Conversation starters

Published 8:23 pm Friday, February 19, 2016

Do you ever try to talk to your kids but only get back vague, unsatisfying answers? Parenting experts stress keeping lines of communication open, but how can you if your kids won’t share? Perhaps your approach needs a little tweaking.



Despite our best intentions, parents too often talk at our children rather than talk with them. In the day-to-day hustle and bustle, most of our words consist of directions or corrections. By bedtime, we’ve exchanged plenty of words with our kids, but somehow don’t feel any more connected.

If you find yourself feeling detached, first figure out when you can talk without so many distractions. Dinnertime works well, as do car trips. For younger kids, bath time and bedtime offer a few minutes to engage. Good conversations don’t have to be long; they just need to be thoughtful.

Once you’ve found a time to talk, remember to start easy, especially with older kids. Don’t suddenly bombard them with detailed questions about their business. You wouldn’t start a casual conversation with an acquaintance by jumping right in on personal details; kids can be just as put off if a conversation feels too intrusive.

Start with light questions–not too general, not too personal. Don’t just ask, “How was your day?” because you’ll probably get the standard one-word response, “fine.” Try asking about things you know your child enjoys, such as music class, recess or baseball practice.

Next, structure the conversation to keep it flowing. Avoid yes/no questions, as open-ended questions prompt longer responses. Questions such as, “What was the best thing that happened at school today?” elicit more interesting information than, “How was school?” You can also use statements rather than questions for a less interrogation-like feel. For example, instead of, “Did you have fun?” say, “Tell me about the things you did outside today.”

Remember, too, that how you listen is just as important as what you say. To really hear your child, think about how he might have felt instead of what you want to say next. Occasional comments or observations also show you’re paying attention. Keep your responses short, supportive and reflective. Eye contact, or an occasional touch, helps, too, as long as they seem natural, not forced.

In addition, many parents inadvertently shut down good conversations with criticism, especially when kids describe something emotional or frustrating. For example, if your child lost his coat, you’ll find it tempting to lecture about responsibility. Although he might indeed need that talk, sometimes it’s better to wait. Some days, a child just needs to be heard and supported, not lectured. If he had a rotten day overall and losing the coat was just a small part of it, let him vent while he’s willing to talk. Save your responsibility discussion for when he’s feeling better (and you’re calmer).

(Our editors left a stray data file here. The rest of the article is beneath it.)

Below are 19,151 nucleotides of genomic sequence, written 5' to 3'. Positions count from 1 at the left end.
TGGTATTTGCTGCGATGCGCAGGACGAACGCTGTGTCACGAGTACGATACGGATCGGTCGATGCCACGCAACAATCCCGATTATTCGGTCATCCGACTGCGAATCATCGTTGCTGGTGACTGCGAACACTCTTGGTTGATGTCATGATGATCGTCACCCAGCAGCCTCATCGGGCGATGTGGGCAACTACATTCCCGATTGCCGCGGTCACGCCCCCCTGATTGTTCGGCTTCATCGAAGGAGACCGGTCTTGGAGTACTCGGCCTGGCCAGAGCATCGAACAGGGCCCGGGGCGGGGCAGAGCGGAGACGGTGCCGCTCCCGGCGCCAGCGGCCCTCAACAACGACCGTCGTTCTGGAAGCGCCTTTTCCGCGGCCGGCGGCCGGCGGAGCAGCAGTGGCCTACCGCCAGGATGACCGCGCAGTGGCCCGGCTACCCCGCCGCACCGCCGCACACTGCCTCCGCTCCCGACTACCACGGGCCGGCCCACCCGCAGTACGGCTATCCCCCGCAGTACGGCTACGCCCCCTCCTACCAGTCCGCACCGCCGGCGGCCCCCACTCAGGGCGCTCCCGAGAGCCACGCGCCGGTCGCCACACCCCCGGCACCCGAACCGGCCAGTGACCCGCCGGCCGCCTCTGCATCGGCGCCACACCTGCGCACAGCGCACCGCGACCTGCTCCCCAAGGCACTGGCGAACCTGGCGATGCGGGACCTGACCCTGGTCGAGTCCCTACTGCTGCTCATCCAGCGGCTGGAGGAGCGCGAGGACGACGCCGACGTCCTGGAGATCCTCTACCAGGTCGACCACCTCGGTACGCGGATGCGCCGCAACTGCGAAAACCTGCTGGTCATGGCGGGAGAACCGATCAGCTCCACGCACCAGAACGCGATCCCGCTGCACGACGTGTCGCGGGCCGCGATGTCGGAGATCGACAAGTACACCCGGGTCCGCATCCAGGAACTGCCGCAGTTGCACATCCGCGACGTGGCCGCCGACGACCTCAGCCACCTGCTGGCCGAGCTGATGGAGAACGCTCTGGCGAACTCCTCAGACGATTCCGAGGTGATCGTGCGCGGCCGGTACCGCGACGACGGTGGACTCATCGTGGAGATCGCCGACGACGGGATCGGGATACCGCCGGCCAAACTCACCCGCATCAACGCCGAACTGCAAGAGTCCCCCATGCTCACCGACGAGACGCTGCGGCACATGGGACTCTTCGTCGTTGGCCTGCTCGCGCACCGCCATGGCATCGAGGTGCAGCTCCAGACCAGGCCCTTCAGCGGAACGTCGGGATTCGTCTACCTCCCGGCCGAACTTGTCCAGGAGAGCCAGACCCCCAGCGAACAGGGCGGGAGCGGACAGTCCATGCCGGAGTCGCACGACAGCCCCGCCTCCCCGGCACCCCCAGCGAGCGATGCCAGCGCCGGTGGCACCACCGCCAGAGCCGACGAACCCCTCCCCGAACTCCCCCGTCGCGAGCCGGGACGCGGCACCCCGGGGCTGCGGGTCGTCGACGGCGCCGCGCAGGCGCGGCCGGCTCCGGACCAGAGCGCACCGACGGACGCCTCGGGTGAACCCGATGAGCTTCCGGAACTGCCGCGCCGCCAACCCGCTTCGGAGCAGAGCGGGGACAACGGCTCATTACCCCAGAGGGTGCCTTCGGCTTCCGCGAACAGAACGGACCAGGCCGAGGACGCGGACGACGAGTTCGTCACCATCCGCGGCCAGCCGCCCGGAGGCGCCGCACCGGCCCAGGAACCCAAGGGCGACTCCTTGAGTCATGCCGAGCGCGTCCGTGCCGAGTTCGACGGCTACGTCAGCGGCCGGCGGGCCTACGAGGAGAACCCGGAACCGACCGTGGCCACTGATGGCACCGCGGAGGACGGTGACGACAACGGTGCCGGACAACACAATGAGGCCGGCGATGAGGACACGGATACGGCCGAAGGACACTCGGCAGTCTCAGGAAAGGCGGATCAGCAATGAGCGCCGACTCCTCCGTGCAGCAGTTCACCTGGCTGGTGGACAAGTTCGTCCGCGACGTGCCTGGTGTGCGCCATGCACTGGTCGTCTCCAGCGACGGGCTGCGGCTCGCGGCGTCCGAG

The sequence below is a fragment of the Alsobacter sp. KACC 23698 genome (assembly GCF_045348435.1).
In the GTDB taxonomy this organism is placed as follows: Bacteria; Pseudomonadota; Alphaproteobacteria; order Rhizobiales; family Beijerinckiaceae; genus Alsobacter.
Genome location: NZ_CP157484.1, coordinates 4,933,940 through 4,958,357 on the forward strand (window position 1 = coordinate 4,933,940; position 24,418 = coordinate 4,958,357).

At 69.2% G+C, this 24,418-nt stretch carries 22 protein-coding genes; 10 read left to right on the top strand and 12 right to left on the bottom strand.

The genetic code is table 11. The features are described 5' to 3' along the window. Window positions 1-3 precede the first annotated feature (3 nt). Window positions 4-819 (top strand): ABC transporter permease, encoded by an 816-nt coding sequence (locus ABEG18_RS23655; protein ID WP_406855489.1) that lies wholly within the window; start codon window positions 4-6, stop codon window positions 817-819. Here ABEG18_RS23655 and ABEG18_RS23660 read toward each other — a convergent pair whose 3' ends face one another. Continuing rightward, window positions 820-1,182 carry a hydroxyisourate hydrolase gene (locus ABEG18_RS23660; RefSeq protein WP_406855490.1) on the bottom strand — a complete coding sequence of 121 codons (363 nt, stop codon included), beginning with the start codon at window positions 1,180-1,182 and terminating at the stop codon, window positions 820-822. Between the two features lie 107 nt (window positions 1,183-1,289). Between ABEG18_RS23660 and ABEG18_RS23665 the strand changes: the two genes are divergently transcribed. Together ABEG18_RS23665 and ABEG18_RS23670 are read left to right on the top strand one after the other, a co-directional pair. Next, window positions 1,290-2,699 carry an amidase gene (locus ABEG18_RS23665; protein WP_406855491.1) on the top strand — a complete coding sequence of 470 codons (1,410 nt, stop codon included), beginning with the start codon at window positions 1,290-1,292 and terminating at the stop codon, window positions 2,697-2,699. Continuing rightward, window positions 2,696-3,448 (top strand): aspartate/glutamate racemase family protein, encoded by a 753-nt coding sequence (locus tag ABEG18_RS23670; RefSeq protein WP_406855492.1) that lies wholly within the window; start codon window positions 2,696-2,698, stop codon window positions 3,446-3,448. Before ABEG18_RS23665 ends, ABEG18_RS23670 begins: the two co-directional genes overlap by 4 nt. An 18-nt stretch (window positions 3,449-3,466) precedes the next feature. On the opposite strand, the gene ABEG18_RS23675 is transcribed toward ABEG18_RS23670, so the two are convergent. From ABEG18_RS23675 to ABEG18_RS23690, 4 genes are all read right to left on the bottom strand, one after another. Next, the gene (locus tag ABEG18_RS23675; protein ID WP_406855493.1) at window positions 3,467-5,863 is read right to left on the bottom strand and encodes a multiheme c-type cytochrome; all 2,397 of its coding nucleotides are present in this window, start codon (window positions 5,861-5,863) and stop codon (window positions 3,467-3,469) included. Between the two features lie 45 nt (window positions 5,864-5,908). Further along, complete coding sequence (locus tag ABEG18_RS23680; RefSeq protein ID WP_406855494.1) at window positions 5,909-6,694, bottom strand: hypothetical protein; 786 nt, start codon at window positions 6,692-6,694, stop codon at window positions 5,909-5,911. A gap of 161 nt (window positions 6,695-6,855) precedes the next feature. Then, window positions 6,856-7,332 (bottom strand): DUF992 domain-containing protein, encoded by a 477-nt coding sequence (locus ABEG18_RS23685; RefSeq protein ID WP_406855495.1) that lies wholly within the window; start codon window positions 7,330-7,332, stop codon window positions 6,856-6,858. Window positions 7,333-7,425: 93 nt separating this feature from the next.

Parents also love to dole out unsolicited advice, particularly when kids talk about problems they have with other people. Like a lecture, unwanted suggestions also cut conversation short. Instead, help your child explore what happened. Look at each person’s choices, then brainstorm how different ones might have changed the outcome. Avoid blaming or assuming; kids learn more when you help them figure out their own feelings instead of saddling them with yours.

Finally, don’t dominate the conversation. You wouldn’t yammer on with a friend about your own interests without thinking of theirs, and your child deserves the same courtesy. Your child’s experiences may spark memories for you, but if you lapse into long-winded, self-centered monologues, your child will tune you out. Don’t forget that your goal is to learn more about their lives, not relive your own.

Kids can engage in great discussions no matter what their age, but just like with adults, conversations fall flat when someone forgets basic social skills. Talking to children requires the same social finesse you use in your adult interactions, adjusted to fit the child’s needs given his age and circumstances. Remember: meet kids where they are to learn the most about who they are.

Tamara Stevens, MA is a child psychologist at Washington Pediatrics and can be reached by calling 252-946-4134.